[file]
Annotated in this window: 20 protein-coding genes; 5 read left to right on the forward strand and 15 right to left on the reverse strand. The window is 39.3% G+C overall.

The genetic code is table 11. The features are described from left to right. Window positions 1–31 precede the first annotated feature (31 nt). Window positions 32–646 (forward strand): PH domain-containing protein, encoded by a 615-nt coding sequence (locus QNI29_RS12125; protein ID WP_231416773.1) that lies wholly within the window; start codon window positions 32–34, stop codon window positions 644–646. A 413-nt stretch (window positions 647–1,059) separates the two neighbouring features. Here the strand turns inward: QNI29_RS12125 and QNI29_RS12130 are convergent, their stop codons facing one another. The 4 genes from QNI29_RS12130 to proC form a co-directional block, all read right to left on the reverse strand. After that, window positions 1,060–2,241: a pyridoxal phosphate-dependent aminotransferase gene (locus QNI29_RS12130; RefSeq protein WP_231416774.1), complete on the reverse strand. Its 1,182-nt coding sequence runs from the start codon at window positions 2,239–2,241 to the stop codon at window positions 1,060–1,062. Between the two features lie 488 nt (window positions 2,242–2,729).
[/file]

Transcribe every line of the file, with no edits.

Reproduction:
Annotated in this window: 20 protein-coding genes; 5 read left to right on the forward strand and 15 right to left on the reverse strand. The window is 39.3% G+C overall.

The genetic code is table 11. The features are described from left to right. Window positions 1–31 precede the first annotated feature (31 nt). Window positions 32–646 (forward strand): PH domain-containing protein, encoded by a 615-nt coding sequence (locus QNI29_RS12125; protein ID WP_231416773.1) that lies wholly within the window; start codon window positions 32–34, stop codon window positions 644–646. A 413-nt stretch (window positions 647–1,059) separates the two neighbouring features. Here the strand turns inward: QNI29_RS12125 and QNI29_RS12130 are convergent, their stop codons facing one another. The 4 genes from QNI29_RS12130 to proC form a co-directional block, all read right to left on the reverse strand. After that, window positions 1,060–2,241: a pyridoxal phosphate-dependent aminotransferase gene (locus QNI29_RS12130; RefSeq protein WP_231416774.1), complete on the reverse strand. Its 1,182-nt coding sequence runs from the start codon at window positions 2,239–2,241 to the stop codon at window positions 1,060–1,062. Between the two features lie 488 nt (window positions 2,242–2,729).